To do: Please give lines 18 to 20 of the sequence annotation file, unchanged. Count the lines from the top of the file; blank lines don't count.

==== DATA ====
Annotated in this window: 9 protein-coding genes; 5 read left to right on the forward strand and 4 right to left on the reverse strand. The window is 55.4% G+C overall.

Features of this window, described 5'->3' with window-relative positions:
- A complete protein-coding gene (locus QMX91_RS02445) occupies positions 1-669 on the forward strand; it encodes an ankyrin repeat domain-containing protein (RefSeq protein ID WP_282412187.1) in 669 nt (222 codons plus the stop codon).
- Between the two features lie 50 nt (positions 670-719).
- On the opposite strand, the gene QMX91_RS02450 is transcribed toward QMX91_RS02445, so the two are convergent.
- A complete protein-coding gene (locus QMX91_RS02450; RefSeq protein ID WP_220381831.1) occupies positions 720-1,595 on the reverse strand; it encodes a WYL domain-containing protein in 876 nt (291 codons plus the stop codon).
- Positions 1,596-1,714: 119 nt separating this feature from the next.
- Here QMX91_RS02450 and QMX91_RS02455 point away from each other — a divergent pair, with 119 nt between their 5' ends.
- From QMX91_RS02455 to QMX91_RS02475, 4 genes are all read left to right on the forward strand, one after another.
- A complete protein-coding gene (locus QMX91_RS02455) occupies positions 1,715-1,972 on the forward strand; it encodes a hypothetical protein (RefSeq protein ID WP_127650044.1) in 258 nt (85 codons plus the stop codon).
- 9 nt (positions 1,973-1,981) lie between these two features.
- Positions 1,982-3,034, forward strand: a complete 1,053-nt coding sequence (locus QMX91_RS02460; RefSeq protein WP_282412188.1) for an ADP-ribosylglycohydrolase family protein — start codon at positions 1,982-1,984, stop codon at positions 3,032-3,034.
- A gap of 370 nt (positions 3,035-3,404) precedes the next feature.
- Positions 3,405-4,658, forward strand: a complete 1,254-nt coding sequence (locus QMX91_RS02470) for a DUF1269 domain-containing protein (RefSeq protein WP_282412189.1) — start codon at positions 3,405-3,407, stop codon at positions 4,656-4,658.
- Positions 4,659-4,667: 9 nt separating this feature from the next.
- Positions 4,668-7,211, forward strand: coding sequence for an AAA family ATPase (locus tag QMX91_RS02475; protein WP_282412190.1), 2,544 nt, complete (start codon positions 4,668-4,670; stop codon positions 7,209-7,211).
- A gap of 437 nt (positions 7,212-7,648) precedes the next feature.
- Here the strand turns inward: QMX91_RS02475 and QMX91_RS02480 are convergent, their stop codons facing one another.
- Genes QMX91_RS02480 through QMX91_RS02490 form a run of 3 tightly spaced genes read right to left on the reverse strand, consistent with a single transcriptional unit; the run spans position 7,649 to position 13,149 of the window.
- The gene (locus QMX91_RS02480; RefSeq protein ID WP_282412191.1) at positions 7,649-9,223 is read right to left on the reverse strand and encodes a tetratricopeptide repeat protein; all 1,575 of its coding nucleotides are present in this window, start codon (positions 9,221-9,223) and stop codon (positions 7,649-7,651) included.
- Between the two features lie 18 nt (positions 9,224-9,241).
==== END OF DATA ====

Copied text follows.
- Here the strand turns inward: QMX91_RS02475 and QMX91_RS02480 are convergent, their stop codons facing one another.
- Genes QMX91_RS02480 through QMX91_RS02490 form a run of 3 tightly spaced genes read right to left on the reverse strand, consistent with a single transcriptional unit; the run spans position 7,649 to position 13,149 of the window.
- The gene (locus QMX91_RS02480; RefSeq protein ID WP_282412191.1) at positions 7,649-9,223 is read right to left on the reverse strand and encodes a tetratricopeptide repeat protein; all 1,575 of its coding nucleotides are present in this window, start codon (positions 9,221-9,223) and stop codon (positions 7,649-7,651) included.